The lingering stereotype that it’s music for older, rich people, right? That’s something it’s not. This music communicates emotions very directly. It’s just great music. You don’t have to admire it, you don’t have to respect it, just go and enjoy it. We play at places like the Lula Lounge in Toronto, and the Poisson Rouge and Subculture in New York. These are places that cater to younger audiences.
Usually we’ll talk to audiences about what we play but most of the time, growing up, our audiences were other amateur musicians. Now we still commission living composers, so you have to tell the audience what’s going on and not just slam through some crazy piece. Give them context!
Your Gryphon Trio counterpart Roman Borys has been artistic director to the festival six years running now. What’s it like to be his artistic advisor alongside his wife and the third of the Trio Annalee Patipatanakoon?
I think basically we’re the sounding boards. We’ll spend weeks and months together, I pretty much spend more time with him on the road than with my own family. Sitting in airport terminals we’re always seeing Roman planning things, and he’s asking us if we’ve heard from so-and-do and what they were up to. He does all the heavy lifting and we support.
You’ve won two JUNO awards for your recordings with the Gryphon Trio, a group that has played together for 21 years now. Did you foresee that partnership taking you this far down the road?
We actually had no idea. I think the two of them had studied as a young professional trio and that they greatly enjoyed. I always enjoyed chamber music from university onwards, they just called me and asked if I was interested in doing something. And I said, sure, let’s just see how it goes for a couple performances.
We still have a great time traveling, although that TSA has really sucked out all the joy of flying, and we still love performing together. You get on stage and you get to share with the audience. It’s all about the triangle between the composer, yourself and the audience. There are some days when that’s the easiest part of the day, just walking up on stage. I’m up til 2 or 3 a.m. practicing most of the time to make sure I’m ready for the those moments.
Friday we had a concert in Orford, QC, then we performed on Sunday at the Elora Festival, Parry Sound on Tuesday, and Friday night in Ottawa. We have a trip in the middle of the Chamberfest to San Francisco, CA. Beethoven wrote a concerto, which is typically for one soloist and an orchestra, but he wrote one for a piano trio with an orchestra. So we get a chance to do it with the San Francisco Symphony at Davies Hall on Aug. 1. I might have to miss some of that judging… I have five other rehearsals with many other musicians. It’s a frantic, frenetic, exciting couple of weeks. We’re also trying to catch up with old colleagues, sneak in a quick pint with some of our friends, and of course in our professional roles we have to greet people and each be spokespersons for the festival. We love it! I wasn’t at the very first year of the festival but the Trio arrived in the third year and it’s in the Ottawa area where we’ve developed our favourite and most loyal audience.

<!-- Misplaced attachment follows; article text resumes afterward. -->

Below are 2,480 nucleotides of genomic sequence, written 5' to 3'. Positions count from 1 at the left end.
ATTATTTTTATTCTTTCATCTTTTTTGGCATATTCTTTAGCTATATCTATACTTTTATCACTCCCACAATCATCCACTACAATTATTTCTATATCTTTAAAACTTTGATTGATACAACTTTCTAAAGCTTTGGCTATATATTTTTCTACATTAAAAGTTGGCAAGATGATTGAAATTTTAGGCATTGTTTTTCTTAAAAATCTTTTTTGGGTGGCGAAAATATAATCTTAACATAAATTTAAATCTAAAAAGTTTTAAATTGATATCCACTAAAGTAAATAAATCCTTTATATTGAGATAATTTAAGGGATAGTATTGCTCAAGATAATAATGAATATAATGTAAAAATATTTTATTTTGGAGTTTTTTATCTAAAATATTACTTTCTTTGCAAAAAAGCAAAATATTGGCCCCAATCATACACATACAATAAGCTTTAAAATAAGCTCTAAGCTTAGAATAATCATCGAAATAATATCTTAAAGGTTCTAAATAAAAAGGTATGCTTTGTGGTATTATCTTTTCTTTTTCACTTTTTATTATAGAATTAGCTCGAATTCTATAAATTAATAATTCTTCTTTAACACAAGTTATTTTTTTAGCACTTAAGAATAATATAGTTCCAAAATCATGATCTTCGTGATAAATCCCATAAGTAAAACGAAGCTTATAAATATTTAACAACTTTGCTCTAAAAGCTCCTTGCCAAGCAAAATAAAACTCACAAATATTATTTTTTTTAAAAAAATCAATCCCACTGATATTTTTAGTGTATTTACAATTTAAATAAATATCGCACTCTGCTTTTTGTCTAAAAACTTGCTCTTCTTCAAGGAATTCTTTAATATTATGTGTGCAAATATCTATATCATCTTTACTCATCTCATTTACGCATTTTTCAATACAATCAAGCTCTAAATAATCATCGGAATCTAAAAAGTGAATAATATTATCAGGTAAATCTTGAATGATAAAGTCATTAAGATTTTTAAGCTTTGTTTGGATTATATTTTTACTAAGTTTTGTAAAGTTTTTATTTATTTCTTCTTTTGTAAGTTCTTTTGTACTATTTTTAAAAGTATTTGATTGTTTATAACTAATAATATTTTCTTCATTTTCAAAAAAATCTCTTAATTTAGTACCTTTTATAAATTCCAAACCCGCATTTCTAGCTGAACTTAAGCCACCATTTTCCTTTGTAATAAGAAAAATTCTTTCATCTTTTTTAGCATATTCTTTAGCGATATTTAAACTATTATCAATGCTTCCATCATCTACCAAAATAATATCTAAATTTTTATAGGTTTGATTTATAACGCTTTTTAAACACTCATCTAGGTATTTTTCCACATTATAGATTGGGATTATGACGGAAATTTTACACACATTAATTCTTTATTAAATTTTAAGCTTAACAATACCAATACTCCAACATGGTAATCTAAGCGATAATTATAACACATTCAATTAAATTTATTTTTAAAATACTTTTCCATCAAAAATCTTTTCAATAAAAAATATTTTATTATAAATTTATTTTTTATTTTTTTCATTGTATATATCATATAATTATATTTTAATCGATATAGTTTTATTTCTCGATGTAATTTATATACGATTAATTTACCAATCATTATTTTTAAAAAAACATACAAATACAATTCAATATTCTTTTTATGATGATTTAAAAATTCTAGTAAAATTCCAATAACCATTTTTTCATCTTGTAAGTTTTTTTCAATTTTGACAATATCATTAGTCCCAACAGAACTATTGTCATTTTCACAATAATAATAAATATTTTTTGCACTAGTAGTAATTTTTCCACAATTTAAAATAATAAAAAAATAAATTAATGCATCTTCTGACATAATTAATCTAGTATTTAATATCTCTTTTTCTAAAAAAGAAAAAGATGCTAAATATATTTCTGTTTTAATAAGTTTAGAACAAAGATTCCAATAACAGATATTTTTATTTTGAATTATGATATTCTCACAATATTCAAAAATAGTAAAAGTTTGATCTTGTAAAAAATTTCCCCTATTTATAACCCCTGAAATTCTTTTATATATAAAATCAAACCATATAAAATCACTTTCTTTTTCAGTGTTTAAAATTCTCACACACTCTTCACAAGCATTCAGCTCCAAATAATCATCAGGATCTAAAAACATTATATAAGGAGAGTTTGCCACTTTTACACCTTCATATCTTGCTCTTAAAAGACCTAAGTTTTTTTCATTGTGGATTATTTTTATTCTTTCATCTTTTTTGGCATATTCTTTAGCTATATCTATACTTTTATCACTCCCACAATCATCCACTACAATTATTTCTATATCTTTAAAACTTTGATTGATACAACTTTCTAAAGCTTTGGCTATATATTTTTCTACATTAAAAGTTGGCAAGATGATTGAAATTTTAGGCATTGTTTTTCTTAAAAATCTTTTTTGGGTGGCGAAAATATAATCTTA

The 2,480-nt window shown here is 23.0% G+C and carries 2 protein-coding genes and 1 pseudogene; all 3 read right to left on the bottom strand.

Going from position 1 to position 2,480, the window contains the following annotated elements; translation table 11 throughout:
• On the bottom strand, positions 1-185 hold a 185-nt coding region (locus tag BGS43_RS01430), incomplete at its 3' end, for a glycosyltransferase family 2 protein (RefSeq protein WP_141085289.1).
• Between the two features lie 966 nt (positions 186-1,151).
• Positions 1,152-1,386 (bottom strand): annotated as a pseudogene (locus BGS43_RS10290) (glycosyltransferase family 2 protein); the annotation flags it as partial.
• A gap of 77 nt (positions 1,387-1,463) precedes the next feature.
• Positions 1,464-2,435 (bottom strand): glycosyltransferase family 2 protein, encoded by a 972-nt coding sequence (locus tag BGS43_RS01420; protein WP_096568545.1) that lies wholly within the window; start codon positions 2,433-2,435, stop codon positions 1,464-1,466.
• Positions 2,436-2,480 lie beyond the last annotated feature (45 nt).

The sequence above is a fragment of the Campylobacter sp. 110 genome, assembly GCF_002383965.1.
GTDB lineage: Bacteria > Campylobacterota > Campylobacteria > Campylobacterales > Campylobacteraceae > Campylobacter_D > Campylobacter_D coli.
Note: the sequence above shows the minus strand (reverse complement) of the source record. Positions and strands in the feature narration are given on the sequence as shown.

Most of your life you’ve been interacting with piano and chamber music students, either as peers or pupils. Where do you feel their interest in musical careers stems from? Is it tradition or heritage, or the call to create sounds and play them for others?
I think ultimately it’s about the connection — you and the composer, you and the instrument, you and the audience. I don’t think many people at the student age think, “You know, we have a tradition to uphold!” No, it’s about the music and the people. It invariably comes back to the two things.
The best example of music bringing people together could be when you met your wife 15 years ago at Ottawa’s Chamberfest. Could you please remember that evening at the Mayflower Pub in 1999?
Of course, it turned into numerous evenings! The first one, a number of us played a small concert and had a quick little get-together at the pub. Then Mim came. She had been a volunteer and wanted to check in with people running things, and we ended up going out for a few more pints. Now we’ve got two little boys and they’ll all be here for the festival. We always come to Ottawa because her dad and some of her best friends are there.
Between chairing committees, teaching students, being a father and a partner, do you still find time to compose?
I’ve never been a composer, it was sort of one of those things I never had the urge to improvise with as a kid. I do have some regret about that, I suppose it’s never too late to learn but where do I find the time? I still want to learn to speak French properly and I’m finding it hard to find the time. At this point in my life I know I’ll never write anything as good as Beethoven so I’m just glad to play Beethoven.